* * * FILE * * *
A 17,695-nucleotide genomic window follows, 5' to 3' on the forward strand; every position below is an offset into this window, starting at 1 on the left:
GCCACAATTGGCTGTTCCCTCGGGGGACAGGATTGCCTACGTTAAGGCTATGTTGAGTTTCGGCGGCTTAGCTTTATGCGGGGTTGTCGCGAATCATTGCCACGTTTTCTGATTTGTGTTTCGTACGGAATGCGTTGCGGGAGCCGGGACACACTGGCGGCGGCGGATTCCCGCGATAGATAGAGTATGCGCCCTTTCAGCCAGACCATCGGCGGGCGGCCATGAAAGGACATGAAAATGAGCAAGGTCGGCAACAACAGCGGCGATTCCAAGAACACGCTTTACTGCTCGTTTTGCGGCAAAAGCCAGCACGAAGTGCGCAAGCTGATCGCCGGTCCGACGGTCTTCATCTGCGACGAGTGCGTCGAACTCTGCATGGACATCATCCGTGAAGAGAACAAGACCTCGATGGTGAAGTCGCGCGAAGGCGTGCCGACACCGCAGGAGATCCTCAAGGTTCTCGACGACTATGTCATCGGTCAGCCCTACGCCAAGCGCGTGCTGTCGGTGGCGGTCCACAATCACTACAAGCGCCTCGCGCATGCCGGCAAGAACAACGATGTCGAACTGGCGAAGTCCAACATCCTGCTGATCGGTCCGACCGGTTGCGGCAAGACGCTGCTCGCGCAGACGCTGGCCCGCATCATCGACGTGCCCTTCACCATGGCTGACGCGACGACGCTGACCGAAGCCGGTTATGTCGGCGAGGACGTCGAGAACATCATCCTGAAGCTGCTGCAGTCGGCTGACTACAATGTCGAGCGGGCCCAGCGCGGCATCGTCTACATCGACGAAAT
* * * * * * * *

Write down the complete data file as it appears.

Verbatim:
A 17,695-nucleotide genomic window follows, 5' to 3' on the forward strand; every position below is an offset into this window, starting at 1 on the left:
GCCACAATTGGCTGTTCCCTCGGGGGACAGGATTGCCTACGTTAAGGCTATGTTGAGTTTCGGCGGCTTAGCTTTATGCGGGGTTGTCGCGAATCATTGCCACGTTTTCTGATTTGTGTTTCGTACGGAATGCGTTGCGGGAGCCGGGACACACTGGCGGCGGCGGATTCCCGCGATAGATAGAGTATGCGCCCTTTCAGCCAGACCATCGGCGGGCGGCCATGAAAGGACATGAAAATGAGCAAGGTCGGCAACAACAGCGGCGATTCCAAGAACACGCTTTACTGCTCGTTTTGCGGCAAAAGCCAGCACGAAGTGCGCAAGCTGATCGCCGGTCCGACGGTCTTCATCTGCGACGAGTGCGTCGAACTCTGCATGGACATCATCCGTGAAGAGAACAAGACCTCGATGGTGAAGTCGCGCGAAGGCGTGCCGACACCGCAGGAGATCCTCAAGGTTCTCGACGACTATGTCATCGGTCAGCCCTACGCCAAGCGCGTGCTGTCGGTGGCGGTCCACAATCACTACAAGCGCCTCGCGCATGCCGGCAAGAACAACGATGTCGAACTGGCGAAGTCCAACATCCTGCTGATCGGTCCGACCGGTTGCGGCAAGACGCTGCTCGCGCAGACGCTGGCCCGCATCATCGACGTGCCCTTCACCATGGCTGACGCGACGACGCTGACCGAAGCCGGTTATGTCGGCGAGGACGTCGAGAACATCATCCTGAAGCTGCTGCAGTCGGCTGACTACAATGTCGAGCGGGCCCAGCGCGGCATCGTCTACATCGACGAAAT